The list of damages humanity is causing to the natural environment (and its inhabitants) is long and is getting longer all the time. In addition to the regular culprits commonly discussed in the media—things like wastefulness, CO2 pollution, and more—there’s a sneakier, but no less insidious, phenomenon that is ongoing: hormones infiltrating the world’s water.

Long thought to originate from estrogen found in birth control pills, the presence of high amounts of hormones in water supplies now appears to mostly come from other sources. These include food sources like soy and dairy and waste from livestock running off into lakes and rivers.

The presence of these hormones in the waterways can have some strong negative effects on aquatic ecosystems, making it a serious concern that needs to be addressed by environmental experts.

Here are some reasons environmental science students should be concerned about hormones in water.

Students in Environmental Science Schools Can See Evidence of Hormones Harming Animals

Fish, amphibians, and other creatures living in waterways seem to be especially vulnerable to hormones. Because of this, being exposed to even a small amount of hormonal contamination can be quite damaging to their development and wellbeing. Over the years, evidence has emerged demonstrating that the presence of hormones in water can cause creatures like frogs and fish to develop intersex (exhibiting male and female qualities) reproductive organs. It can also lead to behavioral differences that make it more difficult for affected creatures to compete for food within their ecosystem. Given that ecosystems tend to exist in delicate balance, these harms could have far-reaching consequences impacting other fish, crustaceans, plankton, and other creatures up and down the food chain.

Hormones in water have adverse effect on the development of aquatic creatures.

 

Assisting the world in mitigating pollution is a top priority for graduates of environmental science schools, and the ongoing damage hormonal contamination does to living creatures means this area should not be ignored. By honing strong scientific and communication skills through schooling, you can become a much-needed voice for the vulnerable creatures affected by hormone runoff and help encourage action to save them from further harm.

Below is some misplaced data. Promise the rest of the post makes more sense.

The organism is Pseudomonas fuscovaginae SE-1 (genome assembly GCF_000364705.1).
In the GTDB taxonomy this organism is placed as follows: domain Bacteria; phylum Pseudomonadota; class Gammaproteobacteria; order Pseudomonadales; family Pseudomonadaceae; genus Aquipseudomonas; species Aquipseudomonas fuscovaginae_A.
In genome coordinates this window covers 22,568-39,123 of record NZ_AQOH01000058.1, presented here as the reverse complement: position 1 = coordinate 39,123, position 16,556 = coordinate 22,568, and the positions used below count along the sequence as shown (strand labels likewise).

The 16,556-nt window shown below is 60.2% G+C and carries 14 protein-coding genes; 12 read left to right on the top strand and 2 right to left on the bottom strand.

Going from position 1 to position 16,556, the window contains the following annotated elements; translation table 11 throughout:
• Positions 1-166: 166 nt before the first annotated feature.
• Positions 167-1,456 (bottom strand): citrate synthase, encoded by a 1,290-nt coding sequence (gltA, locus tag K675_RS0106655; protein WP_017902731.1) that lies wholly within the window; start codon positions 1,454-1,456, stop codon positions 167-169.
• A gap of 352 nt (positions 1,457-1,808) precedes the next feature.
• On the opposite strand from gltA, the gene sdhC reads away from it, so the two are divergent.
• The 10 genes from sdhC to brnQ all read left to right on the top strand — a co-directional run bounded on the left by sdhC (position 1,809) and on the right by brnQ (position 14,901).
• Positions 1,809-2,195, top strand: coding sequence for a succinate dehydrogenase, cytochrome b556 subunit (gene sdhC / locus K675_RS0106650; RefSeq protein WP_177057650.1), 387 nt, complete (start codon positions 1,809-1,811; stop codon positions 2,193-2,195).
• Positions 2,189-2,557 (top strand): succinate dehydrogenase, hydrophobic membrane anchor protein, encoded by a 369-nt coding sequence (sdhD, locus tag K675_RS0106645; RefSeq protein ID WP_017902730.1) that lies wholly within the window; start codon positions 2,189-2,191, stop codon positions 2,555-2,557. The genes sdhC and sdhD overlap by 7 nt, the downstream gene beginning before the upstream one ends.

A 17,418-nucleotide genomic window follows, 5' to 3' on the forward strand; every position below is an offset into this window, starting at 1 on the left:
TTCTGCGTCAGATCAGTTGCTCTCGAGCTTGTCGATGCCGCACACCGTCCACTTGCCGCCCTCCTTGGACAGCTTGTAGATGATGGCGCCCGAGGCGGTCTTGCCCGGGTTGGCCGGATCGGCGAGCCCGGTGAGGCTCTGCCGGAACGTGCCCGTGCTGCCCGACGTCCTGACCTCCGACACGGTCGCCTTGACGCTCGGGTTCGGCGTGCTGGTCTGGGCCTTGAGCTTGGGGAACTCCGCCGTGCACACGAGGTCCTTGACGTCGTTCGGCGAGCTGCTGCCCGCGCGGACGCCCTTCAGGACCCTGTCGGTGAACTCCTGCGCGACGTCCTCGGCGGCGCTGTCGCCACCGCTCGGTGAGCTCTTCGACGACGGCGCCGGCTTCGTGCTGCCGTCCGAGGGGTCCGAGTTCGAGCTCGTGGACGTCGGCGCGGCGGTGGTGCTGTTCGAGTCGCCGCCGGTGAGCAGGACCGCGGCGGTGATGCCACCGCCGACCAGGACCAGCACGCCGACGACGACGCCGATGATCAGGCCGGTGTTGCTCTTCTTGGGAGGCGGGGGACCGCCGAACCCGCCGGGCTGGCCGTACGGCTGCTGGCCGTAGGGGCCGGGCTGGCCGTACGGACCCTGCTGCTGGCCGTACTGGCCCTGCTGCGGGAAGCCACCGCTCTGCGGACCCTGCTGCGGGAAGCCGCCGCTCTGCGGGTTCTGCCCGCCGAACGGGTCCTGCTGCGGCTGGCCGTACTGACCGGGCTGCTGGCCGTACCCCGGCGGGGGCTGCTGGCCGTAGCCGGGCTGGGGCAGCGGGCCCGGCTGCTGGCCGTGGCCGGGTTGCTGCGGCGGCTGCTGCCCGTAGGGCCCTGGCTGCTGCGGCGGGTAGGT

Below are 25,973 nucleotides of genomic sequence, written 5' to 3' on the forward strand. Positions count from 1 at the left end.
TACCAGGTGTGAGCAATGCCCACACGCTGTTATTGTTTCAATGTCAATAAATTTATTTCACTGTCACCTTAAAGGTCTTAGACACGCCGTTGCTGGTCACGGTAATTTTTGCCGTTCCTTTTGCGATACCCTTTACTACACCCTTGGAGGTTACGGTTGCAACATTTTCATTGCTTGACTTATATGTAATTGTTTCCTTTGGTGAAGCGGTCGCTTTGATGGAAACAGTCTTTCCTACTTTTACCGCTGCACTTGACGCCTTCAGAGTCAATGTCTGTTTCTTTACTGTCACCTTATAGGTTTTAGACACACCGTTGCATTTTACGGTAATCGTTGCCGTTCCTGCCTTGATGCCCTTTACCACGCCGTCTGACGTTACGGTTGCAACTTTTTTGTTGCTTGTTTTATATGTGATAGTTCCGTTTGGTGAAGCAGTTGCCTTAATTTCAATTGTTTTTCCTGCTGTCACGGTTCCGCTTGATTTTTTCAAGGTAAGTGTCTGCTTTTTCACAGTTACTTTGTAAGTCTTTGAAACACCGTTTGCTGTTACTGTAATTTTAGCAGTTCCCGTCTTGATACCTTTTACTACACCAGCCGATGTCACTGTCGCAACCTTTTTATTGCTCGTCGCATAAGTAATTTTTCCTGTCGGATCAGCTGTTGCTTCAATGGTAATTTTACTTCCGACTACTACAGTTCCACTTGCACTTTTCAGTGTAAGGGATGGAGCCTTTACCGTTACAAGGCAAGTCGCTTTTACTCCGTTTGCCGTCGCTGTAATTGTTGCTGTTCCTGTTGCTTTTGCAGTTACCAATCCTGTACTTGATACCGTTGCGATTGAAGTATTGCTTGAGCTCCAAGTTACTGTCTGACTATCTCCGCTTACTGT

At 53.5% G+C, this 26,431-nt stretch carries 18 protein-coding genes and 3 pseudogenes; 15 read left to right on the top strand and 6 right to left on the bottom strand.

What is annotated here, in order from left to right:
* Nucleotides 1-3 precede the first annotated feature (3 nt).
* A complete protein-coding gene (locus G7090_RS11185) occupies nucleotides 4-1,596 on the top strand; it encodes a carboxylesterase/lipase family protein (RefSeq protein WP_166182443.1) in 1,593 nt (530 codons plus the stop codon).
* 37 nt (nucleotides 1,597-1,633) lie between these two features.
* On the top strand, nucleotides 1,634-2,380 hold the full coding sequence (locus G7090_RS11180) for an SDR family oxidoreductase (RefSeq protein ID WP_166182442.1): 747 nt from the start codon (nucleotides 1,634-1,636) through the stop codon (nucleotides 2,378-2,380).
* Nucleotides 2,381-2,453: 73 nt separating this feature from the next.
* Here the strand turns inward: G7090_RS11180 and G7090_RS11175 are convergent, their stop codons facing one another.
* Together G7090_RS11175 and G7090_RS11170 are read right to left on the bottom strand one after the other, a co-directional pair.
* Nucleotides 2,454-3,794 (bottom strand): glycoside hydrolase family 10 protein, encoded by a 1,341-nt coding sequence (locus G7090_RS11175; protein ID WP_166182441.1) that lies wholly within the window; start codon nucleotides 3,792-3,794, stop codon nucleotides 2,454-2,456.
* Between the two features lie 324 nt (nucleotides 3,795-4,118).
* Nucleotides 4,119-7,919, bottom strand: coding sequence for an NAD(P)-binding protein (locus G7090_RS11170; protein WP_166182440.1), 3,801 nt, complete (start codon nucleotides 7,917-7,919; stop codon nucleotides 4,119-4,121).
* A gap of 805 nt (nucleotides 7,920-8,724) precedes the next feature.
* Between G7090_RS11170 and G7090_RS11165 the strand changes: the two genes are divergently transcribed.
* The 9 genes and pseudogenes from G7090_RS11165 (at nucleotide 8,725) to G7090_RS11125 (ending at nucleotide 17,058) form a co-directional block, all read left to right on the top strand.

Students in Environmental Science Schools Should Know These Hormones May Affect People, too

Currently, there is no evidence that the presence of hormones, such as estrogen, in water has adverse effects on people. However, researchers remain concerned about their presence for two main reasons. First, because of the role estrogen can have in developing breast, uterine, and other cancers, it is considered carcinogenic in many circumstances. Second, estrogen is powerful even in small amounts and its presence in water could have effects on reproductive and overall health, behavior, and other areas important to human wellbeing.

Despite these potential risks, the lack of conclusive evidence and the substantial costs associated with introducing hormone filtering to waste treatment plants has made for slow movement in addressing the issues hormones in water. By completing an Online Environmental Science Master’s program, though, you may be able to help accelerate research and change.

High costs are slowing the adoption of hormone filtering for waste treatment plants

 

Studying in such a program will help you learn transdisciplinary skills that will allow you to take on important roles in scientific research and modelling, as well as in leading communities to take action on ecological issues. These marketable skills can help you make a big difference, whether you want to find conclusive evidence for the effects of water-based hormones on people, or would like to join the effort to clean them out of the water.

Are you interested in learning more about careers in environmental studies?

Contact Unity College to discover our online Master’s in Professional Science.